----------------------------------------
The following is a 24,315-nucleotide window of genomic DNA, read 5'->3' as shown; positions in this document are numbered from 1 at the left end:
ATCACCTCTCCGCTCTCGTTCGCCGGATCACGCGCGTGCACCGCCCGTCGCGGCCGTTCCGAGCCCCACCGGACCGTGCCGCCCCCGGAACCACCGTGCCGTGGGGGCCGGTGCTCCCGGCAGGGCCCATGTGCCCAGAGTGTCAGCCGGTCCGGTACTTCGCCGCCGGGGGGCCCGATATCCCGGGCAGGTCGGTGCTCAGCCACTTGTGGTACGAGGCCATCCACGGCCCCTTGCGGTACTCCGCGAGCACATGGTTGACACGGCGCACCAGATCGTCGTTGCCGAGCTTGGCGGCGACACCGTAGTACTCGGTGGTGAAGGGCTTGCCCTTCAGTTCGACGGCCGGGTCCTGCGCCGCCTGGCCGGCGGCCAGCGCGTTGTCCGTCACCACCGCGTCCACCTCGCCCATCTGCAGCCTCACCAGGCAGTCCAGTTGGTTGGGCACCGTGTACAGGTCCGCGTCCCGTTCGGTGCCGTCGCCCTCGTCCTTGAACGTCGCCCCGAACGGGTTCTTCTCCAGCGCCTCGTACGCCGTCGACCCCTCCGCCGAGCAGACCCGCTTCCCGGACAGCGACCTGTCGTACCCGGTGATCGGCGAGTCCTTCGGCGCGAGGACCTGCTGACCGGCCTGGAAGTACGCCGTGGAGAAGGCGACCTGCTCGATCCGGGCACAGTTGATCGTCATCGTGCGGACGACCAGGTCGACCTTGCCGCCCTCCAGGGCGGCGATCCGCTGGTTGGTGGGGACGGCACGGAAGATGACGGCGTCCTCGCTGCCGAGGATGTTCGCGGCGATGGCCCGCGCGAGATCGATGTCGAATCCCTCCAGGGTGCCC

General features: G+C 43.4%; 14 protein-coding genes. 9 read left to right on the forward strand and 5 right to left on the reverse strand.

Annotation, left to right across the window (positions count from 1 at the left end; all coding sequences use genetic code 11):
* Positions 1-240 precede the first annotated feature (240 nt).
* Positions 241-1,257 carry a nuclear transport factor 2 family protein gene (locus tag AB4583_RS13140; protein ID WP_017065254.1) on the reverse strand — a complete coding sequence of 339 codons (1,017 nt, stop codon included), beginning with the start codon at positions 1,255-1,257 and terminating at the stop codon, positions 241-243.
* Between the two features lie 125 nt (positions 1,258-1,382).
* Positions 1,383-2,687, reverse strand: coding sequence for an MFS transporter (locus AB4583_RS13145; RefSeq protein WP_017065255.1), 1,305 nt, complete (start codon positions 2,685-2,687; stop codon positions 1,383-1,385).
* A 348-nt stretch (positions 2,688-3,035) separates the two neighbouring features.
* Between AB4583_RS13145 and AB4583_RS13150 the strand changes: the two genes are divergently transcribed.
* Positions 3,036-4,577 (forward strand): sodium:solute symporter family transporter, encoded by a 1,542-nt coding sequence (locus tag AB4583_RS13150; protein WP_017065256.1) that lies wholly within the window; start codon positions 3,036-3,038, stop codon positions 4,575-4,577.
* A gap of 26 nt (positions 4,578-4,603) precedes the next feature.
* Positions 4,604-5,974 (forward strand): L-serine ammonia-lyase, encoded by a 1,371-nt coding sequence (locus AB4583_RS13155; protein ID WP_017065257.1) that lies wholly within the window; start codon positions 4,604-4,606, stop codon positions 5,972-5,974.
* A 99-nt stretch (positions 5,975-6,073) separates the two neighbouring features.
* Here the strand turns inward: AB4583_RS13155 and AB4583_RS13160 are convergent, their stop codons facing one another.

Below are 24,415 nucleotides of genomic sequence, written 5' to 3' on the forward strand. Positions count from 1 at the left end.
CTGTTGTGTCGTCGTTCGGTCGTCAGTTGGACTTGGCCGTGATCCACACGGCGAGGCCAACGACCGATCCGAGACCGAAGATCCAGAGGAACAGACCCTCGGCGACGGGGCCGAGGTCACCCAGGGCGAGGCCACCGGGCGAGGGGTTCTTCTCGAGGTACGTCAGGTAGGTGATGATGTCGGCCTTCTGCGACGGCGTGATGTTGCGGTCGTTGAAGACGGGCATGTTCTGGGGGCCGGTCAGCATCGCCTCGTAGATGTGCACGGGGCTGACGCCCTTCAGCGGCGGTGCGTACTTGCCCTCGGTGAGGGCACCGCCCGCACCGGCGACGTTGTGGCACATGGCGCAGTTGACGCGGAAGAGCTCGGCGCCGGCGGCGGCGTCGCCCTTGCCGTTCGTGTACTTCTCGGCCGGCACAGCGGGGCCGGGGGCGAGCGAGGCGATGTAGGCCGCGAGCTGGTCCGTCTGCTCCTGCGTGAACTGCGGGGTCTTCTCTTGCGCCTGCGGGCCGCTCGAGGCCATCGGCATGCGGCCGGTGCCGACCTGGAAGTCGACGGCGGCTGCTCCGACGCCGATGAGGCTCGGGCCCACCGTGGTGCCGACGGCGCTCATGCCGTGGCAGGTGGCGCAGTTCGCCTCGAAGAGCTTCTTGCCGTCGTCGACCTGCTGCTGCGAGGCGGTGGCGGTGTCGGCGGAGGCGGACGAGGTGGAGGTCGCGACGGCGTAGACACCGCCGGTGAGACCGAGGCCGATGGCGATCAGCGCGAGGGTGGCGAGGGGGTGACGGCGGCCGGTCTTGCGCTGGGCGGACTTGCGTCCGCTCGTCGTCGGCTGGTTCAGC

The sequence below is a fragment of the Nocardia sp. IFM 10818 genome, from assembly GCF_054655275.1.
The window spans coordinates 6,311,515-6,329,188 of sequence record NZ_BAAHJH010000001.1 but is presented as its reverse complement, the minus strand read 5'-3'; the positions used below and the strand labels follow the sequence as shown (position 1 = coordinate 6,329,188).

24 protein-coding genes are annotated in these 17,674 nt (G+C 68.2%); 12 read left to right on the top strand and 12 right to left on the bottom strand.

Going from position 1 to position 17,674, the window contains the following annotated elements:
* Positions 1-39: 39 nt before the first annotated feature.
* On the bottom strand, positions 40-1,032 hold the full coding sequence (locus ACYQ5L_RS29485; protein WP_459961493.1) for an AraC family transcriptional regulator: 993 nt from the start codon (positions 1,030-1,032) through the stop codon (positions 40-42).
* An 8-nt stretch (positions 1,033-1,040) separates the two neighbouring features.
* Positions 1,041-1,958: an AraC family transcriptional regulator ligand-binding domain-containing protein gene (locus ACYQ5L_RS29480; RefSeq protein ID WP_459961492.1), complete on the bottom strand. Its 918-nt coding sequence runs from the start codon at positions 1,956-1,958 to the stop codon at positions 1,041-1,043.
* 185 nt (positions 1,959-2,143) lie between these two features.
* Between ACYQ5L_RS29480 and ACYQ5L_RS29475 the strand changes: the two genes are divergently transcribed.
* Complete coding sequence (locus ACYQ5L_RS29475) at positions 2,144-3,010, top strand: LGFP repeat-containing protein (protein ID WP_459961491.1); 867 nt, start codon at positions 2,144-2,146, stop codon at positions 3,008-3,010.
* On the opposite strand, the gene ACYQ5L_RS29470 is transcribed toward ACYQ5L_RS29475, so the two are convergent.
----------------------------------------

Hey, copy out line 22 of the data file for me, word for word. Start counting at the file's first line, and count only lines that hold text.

* Positions 1-39: 39 nt before the first annotated feature.